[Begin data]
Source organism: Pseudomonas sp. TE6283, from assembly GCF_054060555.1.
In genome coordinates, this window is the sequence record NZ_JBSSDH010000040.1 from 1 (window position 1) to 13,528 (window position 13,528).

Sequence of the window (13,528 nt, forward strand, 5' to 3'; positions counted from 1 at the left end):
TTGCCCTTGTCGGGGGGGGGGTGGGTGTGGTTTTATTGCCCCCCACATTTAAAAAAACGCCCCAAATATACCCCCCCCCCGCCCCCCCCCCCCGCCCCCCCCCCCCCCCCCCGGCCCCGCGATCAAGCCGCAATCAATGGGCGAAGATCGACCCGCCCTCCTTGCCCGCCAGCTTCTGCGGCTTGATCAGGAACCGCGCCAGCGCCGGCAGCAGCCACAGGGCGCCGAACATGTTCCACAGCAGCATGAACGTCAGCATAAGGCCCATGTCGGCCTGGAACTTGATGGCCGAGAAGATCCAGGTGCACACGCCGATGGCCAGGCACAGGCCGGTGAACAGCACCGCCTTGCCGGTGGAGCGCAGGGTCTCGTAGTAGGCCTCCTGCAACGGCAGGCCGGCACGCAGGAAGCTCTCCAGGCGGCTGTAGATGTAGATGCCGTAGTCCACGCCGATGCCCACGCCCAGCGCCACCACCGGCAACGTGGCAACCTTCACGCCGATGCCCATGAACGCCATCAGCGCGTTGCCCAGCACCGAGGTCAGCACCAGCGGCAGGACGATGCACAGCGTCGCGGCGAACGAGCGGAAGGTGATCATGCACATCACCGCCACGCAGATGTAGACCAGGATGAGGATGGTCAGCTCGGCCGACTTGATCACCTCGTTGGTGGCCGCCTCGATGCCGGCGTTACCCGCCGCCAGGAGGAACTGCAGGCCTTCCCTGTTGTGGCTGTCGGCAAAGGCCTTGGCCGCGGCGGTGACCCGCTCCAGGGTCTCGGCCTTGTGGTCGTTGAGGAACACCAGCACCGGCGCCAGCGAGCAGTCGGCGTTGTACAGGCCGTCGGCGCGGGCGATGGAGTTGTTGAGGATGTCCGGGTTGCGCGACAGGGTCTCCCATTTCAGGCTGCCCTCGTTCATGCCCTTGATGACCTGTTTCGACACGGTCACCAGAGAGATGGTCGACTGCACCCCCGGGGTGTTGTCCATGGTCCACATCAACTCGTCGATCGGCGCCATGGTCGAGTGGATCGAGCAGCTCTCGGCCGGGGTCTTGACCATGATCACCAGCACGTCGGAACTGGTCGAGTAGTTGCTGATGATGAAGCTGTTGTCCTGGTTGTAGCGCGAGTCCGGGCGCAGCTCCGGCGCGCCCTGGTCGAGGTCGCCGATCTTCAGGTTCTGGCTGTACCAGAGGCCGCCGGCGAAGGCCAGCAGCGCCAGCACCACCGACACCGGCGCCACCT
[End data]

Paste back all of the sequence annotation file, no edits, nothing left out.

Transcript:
Source organism: Pseudomonas sp. TE6283, from assembly GCF_054060555.1.
In genome coordinates, this window is the sequence record NZ_JBSSDH010000040.1 from 1 (window position 1) to 13,528 (window position 13,528).

Sequence of the window (13,528 nt, forward strand, 5' to 3'; positions counted from 1 at the left end):
TTGCCCTTGTCGGGGGGGGGGTGGGTGTGGTTTTATTGCCCCCCACATTTAAAAAAACGCCCCAAATATACCCCCCCCCCGCCCCCCCCCCCCGCCCCCCCCCCCCCCCCCCGGCCCCGCGATCAAGCCGCAATCAATGGGCGAAGATCGACCCGCCCTCCTTGCCCGCCAGCTTCTGCGGCTTGATCAGGAACCGCGCCAGCGCCGGCAGCAGCCACAGGGCGCCGAACATGTTCCACAGCAGCATGAACGTCAGCATAAGGCCCATGTCGGCCTGGAACTTGATGGCCGAGAAGATCCAGGTGCACACGCCGATGGCCAGGCACAGGCCGGTGAACAGCACCGCCTTGCCGGTGGAGCGCAGGGTCTCGTAGTAGGCCTCCTGCAACGGCAGGCCGGCACGCAGGAAGCTCTCCAGGCGGCTGTAGATGTAGATGCCGTAGTCCACGCCGATGCCCACGCCCAGCGCCACCACCGGCAACGTGGCAACCTTCACGCCGATGCCCATGAACGCCATCAGCGCGTTGCCCAGCACCGAGGTCAGCACCAGCGGCAGGACGATGCACAGCGTCGCGGCGAACGAGCGGAAGGTGATCATGCACATCACCGCCACGCAGATGTAGACCAGGATGAGGATGGTCAGCTCGGCCGACTTGATCACCTCGTTGGTGGCCGCCTCGATGCCGGCGTTACCCGCCGCCAGGAGGAACTGCAGGCCTTCCCTGTTGTGGCTGTCGGCAAAGGCCTTGGCCGCGGCGGTGACCCGCTCCAGGGTCTCGGCCTTGTGGTCGTTGAGGAACACCAGCACCGGCGCCAGCGAGCAGTCGGCGTTGTACAGGCCGTCGGCGCGGGCGATGGAGTTGTTGAGGATGTCCGGGTTGCGCGACAGGGTCTCCCATTTCAGGCTGCCCTCGTTCATGCCCTTGATGACCTGTTTCGACACGGTCACCAGAGAGATGGTCGACTGCACCCCCGGGGTGTTGTCCATGGTCCACATCAACTCGTCGATCGGCGCCATGGTCGAGTGGATCGAGCAGCTCTCGGCCGGGGTCTTGACCATGATCACCAGCACGTCGGAACTGGTCGAGTAGTTGCTGATGATGAAGCTGTTGTCCTGGTTGTAGCGCGAGTCCGGGCGCAGCTCCGGCGCGCCCTGGTCGAGGTCGCCGATCTTCAGGTTCTGGCTGTACCAGAGGCCGCCGGCGAAGGCCAGCAGCGCCAGCACCACCGACACCGGCGCCACCT